Crossing the Pacific from One Capital to Another

Leave for somewhere unfamiliar…

Away from your old daily routines.

— extracts from a poem by Korean poet, Ko Un

Even for someone who works in one of the most dynamic industries in a very vibrant city, there comes a time when you have to leave all that is familiar. You can be busy and still be in a rut. You can be working with new things and still feel bored. The Daniel J. Edelman Global Fellows opportunity came at a time when the need for change was most dire, and I am glad that I can now move forward with my career in a completely different environment.

After jumping over the moon a couple of times, I am now back to earth transitioning off my work at home, applying for a visa and making futile attempts to predict the unpredictable as I prepare for a completely different year.

Here are a few things I hope to finalize in the coming weeks to be fully engage in my global fellowship:

One of the most refreshing pieces of advice I’ve heard from previous Fellows and global leaders is: discard your own agenda and just jump right into it. So I prepared the most basic guidelines and will be flexible to adjust as I move along:

1. Improve my own cultural intelligence and assist others in enhancing theirs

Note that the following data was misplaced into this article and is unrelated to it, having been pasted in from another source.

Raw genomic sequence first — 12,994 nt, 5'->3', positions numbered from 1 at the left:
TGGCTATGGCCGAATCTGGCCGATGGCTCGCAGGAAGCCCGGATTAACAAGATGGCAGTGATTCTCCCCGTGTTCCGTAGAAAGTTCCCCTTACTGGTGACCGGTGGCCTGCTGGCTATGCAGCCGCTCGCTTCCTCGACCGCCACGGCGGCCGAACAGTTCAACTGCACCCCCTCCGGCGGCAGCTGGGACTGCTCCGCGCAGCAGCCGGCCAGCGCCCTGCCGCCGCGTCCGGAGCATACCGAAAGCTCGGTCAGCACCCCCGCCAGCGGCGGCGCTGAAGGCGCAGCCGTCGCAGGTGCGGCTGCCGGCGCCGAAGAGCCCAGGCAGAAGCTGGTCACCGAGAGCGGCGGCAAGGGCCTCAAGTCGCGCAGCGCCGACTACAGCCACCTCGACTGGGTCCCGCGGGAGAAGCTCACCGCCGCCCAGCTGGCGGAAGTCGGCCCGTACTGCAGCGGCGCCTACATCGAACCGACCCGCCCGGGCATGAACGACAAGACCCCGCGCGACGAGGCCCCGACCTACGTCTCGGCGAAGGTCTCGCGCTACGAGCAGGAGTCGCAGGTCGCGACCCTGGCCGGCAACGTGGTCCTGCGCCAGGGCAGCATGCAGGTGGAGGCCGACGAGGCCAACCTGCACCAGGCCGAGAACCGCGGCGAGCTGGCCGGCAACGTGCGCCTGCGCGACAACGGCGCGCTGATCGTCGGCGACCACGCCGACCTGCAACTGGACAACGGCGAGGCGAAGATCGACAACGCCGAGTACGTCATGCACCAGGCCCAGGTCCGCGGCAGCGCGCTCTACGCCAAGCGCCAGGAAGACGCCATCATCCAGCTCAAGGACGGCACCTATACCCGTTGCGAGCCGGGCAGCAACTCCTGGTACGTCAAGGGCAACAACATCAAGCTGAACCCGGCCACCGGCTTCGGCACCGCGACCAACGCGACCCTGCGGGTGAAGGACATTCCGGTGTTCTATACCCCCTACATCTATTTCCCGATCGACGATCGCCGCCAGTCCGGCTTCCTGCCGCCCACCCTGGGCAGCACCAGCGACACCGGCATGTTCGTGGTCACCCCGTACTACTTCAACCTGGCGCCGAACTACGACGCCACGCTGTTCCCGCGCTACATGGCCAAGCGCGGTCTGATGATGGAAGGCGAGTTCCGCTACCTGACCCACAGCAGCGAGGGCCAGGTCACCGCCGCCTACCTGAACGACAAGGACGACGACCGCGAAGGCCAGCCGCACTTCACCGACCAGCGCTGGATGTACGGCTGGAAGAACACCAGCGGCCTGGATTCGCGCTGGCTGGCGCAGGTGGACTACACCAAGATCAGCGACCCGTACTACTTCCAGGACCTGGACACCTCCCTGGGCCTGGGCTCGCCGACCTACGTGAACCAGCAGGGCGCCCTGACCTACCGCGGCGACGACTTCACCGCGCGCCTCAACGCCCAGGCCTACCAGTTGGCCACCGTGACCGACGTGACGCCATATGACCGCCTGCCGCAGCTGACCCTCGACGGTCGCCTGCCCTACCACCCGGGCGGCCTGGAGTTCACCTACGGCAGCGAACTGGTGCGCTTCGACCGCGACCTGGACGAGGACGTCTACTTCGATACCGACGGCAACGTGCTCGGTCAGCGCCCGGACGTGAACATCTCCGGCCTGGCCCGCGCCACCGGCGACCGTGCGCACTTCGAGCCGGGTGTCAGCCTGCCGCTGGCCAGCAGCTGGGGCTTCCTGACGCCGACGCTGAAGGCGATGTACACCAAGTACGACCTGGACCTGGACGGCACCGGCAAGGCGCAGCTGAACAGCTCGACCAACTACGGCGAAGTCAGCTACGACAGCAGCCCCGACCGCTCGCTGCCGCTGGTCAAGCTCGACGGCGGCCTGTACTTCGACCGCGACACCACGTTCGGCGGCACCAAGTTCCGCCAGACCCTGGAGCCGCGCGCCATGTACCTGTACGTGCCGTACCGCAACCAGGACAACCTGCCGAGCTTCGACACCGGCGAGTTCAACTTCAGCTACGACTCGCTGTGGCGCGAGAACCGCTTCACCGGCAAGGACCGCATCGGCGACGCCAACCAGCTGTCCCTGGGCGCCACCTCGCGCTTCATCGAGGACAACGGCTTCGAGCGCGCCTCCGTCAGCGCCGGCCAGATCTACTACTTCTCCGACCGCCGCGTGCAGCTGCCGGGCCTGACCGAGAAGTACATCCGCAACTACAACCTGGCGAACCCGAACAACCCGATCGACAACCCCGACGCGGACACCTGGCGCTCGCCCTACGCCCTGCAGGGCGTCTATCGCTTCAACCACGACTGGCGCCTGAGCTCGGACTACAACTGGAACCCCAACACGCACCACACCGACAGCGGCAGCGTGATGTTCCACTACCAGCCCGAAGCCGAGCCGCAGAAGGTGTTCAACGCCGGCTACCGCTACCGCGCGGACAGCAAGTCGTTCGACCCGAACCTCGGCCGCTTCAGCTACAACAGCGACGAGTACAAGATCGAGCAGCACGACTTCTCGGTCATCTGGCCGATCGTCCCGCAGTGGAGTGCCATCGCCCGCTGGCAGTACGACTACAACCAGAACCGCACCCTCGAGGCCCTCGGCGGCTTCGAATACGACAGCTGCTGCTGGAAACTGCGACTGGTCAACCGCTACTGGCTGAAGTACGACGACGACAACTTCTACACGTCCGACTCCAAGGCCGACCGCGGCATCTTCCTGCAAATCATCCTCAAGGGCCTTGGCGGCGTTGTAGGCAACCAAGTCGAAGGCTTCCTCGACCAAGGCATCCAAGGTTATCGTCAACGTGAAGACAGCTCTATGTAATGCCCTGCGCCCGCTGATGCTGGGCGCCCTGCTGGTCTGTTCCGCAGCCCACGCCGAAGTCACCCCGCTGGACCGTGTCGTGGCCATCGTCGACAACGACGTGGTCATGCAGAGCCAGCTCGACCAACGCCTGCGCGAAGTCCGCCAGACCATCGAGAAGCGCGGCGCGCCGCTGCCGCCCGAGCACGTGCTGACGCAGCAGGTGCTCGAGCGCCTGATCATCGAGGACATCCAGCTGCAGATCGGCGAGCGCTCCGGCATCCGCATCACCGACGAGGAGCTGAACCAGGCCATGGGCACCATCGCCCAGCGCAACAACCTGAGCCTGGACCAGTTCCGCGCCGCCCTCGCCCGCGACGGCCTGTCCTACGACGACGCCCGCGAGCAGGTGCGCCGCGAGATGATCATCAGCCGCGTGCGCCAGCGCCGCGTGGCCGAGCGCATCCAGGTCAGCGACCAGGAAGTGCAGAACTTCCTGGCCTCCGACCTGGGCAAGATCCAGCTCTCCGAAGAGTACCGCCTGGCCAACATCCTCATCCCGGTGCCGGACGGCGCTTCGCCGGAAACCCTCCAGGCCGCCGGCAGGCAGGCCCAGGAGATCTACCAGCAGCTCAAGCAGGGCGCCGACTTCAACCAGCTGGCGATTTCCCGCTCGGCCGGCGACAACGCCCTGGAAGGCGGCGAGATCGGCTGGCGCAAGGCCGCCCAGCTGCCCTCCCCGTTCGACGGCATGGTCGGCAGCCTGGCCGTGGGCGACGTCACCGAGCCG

2. Develop an understanding of corporate affairs in the U.S.

3. Observe the U.S. presidential election in action

Thinking about the infinite possibilities is certainly exciting, and I am eager to find out where the path will lead.

I hope to empty myself as much as possible so that I may absorb all that is new. Along with unnecessary belongings, I plan to leave behind the following: ego, assumption that I know how things are done, fear of the unknown, overthinking and second-guessing and perhaps even some well-meant, but unhelpful, advice (“You are going to have such a hard time! Brace yourself!”   — I am already quite nervous, thank you).

Now with only a month before my departure, I find myself looking more deeply into Korea and the work we do in the Seoul office. What are the unique aspects of the Korean culture? What sets me apart? What are we doing in Seoul that could inspire the work I will do in the U.S.? What are some of the issues in Northeast Asia that could be of interest?

Initially, I imagined spending what time I have left in Korea learning about my new destination. I did this part of the time, which included watching House of Cards (a colleague in D.C. kindly assured me that there’s much less blackmail in Washington than in the show). However, I realized that as much as I would like to ‘fit in’ with my new environment, it would be more important to show up differently as a Fellow.

I am very lucky to be able to take this huge step in my career within the Edelman family — comforted by the support from my home office, empowered by the encouragement from the global committee and assured by the warm welcome of my host office. So many Edelman-ers around the network expressed excitement and have offered to lend me a helping hand. Now I finally have the courage to say annyeong (안녕; 安寧) Seoul, and hello, Washington D.C.!

Alicia Kim is a Daniel J. Edelman Fellow from Edelman’s Seoul office, who will be working in Washington D.C.

travel oriented